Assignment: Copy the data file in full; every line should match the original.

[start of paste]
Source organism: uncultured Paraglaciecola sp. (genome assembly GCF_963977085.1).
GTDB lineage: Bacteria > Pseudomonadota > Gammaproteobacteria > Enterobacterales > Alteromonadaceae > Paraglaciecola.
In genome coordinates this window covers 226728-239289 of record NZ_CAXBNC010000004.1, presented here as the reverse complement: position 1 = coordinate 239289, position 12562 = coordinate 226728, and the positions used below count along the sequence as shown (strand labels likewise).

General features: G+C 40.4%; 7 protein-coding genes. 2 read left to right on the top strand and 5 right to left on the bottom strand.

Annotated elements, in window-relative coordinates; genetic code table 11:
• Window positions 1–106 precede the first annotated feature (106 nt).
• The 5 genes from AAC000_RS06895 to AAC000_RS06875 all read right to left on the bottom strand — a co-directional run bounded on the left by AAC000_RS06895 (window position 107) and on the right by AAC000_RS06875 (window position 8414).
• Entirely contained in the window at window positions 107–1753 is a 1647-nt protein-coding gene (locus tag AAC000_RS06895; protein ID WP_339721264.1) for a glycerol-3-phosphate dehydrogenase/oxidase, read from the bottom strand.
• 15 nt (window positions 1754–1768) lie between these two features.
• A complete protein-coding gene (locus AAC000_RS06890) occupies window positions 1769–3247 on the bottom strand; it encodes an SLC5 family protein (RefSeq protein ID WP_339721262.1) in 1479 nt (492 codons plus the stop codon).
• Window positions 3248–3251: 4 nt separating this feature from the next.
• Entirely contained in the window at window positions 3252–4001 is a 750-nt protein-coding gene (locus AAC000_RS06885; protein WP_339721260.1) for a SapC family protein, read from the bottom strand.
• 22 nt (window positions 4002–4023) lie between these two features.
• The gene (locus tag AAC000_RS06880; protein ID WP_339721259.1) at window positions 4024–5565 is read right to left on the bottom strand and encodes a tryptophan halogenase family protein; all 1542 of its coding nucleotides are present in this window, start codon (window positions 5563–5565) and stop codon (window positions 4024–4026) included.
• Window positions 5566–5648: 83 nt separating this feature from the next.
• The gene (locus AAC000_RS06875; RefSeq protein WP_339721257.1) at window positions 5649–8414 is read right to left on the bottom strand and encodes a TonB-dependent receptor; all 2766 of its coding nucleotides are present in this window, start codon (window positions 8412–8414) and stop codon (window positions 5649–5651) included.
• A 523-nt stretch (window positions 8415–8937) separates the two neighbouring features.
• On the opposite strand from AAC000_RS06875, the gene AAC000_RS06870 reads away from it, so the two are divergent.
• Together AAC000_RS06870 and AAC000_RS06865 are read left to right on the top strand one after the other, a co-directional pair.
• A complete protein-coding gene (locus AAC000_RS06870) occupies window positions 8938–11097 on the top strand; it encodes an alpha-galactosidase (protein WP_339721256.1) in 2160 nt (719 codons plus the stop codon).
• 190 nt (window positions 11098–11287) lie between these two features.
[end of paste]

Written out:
Source organism: uncultured Paraglaciecola sp. (genome assembly GCF_963977085.1).
GTDB lineage: Bacteria > Pseudomonadota > Gammaproteobacteria > Enterobacterales > Alteromonadaceae > Paraglaciecola.
In genome coordinates this window covers 226728-239289 of record NZ_CAXBNC010000004.1, presented here as the reverse complement: position 1 = coordinate 239289, position 12562 = coordinate 226728, and the positions used below count along the sequence as shown (strand labels likewise).

General features: G+C 40.4%; 7 protein-coding genes. 2 read left to right on the top strand and 5 right to left on the bottom strand.

Annotated elements, in window-relative coordinates; genetic code table 11:
• Window positions 1–106 precede the first annotated feature (106 nt).
• The 5 genes from AAC000_RS06895 to AAC000_RS06875 all read right to left on the bottom strand — a co-directional run bounded on the left by AAC000_RS06895 (window position 107) and on the right by AAC000_RS06875 (window position 8414).
• Entirely contained in the window at window positions 107–1753 is a 1647-nt protein-coding gene (locus tag AAC000_RS06895; protein ID WP_339721264.1) for a glycerol-3-phosphate dehydrogenase/oxidase, read from the bottom strand.
• 15 nt (window positions 1754–1768) lie between these two features.
• A complete protein-coding gene (locus AAC000_RS06890) occupies window positions 1769–3247 on the bottom strand; it encodes an SLC5 family protein (RefSeq protein ID WP_339721262.1) in 1479 nt (492 codons plus the stop codon).
• Window positions 3248–3251: 4 nt separating this feature from the next.
• Entirely contained in the window at window positions 3252–4001 is a 750-nt protein-coding gene (locus AAC000_RS06885; protein WP_339721260.1) for a SapC family protein, read from the bottom strand.
• 22 nt (window positions 4002–4023) lie between these two features.
• The gene (locus tag AAC000_RS06880; protein ID WP_339721259.1) at window positions 4024–5565 is read right to left on the bottom strand and encodes a tryptophan halogenase family protein; all 1542 of its coding nucleotides are present in this window, start codon (window positions 5563–5565) and stop codon (window positions 4024–4026) included.
• Window positions 5566–5648: 83 nt separating this feature from the next.
• The gene (locus AAC000_RS06875; RefSeq protein WP_339721257.1) at window positions 5649–8414 is read right to left on the bottom strand and encodes a TonB-dependent receptor; all 2766 of its coding nucleotides are present in this window, start codon (window positions 8412–8414) and stop codon (window positions 5649–5651) included.
• A 523-nt stretch (window positions 8415–8937) separates the two neighbouring features.
• On the opposite strand from AAC000_RS06875, the gene AAC000_RS06870 reads away from it, so the two are divergent.
• Together AAC000_RS06870 and AAC000_RS06865 are read left to right on the top strand one after the other, a co-directional pair.
• A complete protein-coding gene (locus AAC000_RS06870) occupies window positions 8938–11097 on the top strand; it encodes an alpha-galactosidase (protein WP_339721256.1) in 2160 nt (719 codons plus the stop codon).
• 190 nt (window positions 11098–11287) lie between these two features.